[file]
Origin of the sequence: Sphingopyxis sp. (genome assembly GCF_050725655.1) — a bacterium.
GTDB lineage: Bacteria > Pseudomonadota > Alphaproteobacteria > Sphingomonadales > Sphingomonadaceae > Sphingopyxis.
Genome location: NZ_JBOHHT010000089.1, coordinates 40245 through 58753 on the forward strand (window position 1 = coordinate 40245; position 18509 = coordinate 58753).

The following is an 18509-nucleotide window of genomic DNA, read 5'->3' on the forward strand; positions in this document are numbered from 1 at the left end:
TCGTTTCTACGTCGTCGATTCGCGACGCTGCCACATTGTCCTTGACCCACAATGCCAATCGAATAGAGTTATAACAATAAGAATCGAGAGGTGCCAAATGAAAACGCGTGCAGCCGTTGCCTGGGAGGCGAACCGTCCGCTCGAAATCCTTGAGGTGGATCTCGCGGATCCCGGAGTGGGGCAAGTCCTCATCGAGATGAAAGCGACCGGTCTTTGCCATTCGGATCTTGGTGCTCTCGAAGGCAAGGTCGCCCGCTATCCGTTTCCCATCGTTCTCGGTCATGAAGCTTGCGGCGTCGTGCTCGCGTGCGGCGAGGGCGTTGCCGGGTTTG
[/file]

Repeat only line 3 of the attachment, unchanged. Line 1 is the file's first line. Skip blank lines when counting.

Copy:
Genome location: NZ_JBOHHT010000089.1, coordinates 40245 through 58753 on the forward strand (window position 1 = coordinate 40245; position 18509 = coordinate 58753).